Representational art reached its peak in the Late Renaissance and Early Modern periods and subsequent artists set themselves to “imitating the masters.” This was remunerative, since their bourgeois customers had money, if not always taste; but it eventually palled and artists set about for something new. This led them away from objectivism to subjectivism and artists began trying to present their subjective impressions rather than record objective observations. (The flight from science in the arts foreran the flight elsewhere in Western Civ.)

    This actually began in the 1880s, and culminated in the scandalous Armory Show of 1900, when philistines outside the venue protested vociferously against the likes of Cezanne and Renoir. But 50 years later, the anniversary exhibit was only same-o, same-o and the philistines were all inside the Armory admiring pale imitations of the old revolutionaries.

    However, the abstract art of Pollack and Mondrian and the rest proved to be pretty and decorative, and many a bourgeois hung them in their living rooms, where they did not clash with the rest of the decor. See John Lukacs, At the End of an Age for details.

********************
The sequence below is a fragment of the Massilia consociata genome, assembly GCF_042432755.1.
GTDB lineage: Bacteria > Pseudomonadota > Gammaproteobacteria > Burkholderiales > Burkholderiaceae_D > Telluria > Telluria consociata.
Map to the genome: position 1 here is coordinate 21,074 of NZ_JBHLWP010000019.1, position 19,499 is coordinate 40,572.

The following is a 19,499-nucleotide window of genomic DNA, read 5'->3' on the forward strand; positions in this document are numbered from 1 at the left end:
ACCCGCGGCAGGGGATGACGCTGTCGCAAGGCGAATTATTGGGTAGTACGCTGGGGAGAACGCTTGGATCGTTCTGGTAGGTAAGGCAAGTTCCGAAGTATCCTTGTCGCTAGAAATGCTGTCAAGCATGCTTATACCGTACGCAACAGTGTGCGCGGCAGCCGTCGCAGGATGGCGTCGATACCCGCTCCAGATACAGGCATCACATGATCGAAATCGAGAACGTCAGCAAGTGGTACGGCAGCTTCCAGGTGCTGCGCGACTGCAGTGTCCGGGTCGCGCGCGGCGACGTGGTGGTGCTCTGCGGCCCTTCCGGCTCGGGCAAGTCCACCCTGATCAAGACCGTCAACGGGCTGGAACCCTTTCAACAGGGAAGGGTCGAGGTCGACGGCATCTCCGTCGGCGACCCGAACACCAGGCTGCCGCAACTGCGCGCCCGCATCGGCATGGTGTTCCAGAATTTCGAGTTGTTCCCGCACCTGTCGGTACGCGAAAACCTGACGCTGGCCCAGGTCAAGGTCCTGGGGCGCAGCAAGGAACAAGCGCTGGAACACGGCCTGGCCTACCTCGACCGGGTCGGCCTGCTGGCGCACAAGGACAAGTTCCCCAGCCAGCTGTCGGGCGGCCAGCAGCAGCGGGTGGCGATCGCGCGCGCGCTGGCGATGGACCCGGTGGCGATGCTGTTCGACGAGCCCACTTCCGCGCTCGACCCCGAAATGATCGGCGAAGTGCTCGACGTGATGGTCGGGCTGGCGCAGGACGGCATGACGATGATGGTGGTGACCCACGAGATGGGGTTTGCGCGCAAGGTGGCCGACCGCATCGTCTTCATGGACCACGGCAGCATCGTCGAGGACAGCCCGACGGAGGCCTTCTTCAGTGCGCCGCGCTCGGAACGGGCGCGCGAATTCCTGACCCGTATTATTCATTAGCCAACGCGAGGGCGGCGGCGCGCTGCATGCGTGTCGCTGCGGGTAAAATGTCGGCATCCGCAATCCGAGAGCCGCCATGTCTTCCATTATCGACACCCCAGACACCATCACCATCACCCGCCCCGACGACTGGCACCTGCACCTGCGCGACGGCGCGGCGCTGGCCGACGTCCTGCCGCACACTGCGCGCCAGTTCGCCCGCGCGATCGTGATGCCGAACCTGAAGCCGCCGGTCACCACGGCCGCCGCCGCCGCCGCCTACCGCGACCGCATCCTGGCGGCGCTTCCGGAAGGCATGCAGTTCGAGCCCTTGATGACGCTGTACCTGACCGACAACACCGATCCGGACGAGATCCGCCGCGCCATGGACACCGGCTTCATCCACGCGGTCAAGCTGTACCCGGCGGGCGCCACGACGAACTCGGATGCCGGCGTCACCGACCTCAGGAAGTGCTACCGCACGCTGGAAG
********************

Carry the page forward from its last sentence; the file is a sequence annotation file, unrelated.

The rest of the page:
Afterward, catastrophe struck and artists tried to become recognized as intelligentsia, which meant not applying the latest artistic techniques but furthering the latest fashionable ideology. This shift occurred in the revolutionary 1950s. See Jacques Barzun, The House of Intellect for details.

    As James Chastek put it:
    The death of the noble makes high art: Ezra Pound, T. S. Eliot, Ionesco, Beckett, Schoenberg, Richard Strauss, Sartre, James Joyce, Picasso, and any number of other artists in the first six or seven decades of the twentieth century got to depict the meteoric death and collapse of a culture, and their art is wonderful. The sexual revolution was after all this, when things had already burnt out and gone black. Eliot had fragments he could shore against his ruin – these were the last intelligible fragments of a dying culture that fractured and blazed before it finally burnt out.

  15. Per

    “If one saw, in real life, a beautiful woman wearing an exquisite evening gown, with a cold sore on her lips, the blemish would mean nothing but a minor affliction and one would ignore it.

    But a painting of such a woman would be a corrupt, obscenely vicious attack on man, on beauty, on all values – and one would experience a feeling of immense disgust at the artist. There are also those who would feel something like approval for the artist and who would belong to the same moral category as the artist.”

    Ayn Rand

  16. Mohammed Amin

    I wonder what offends you more… the poor Art or the “cultural Marxist” Feminism?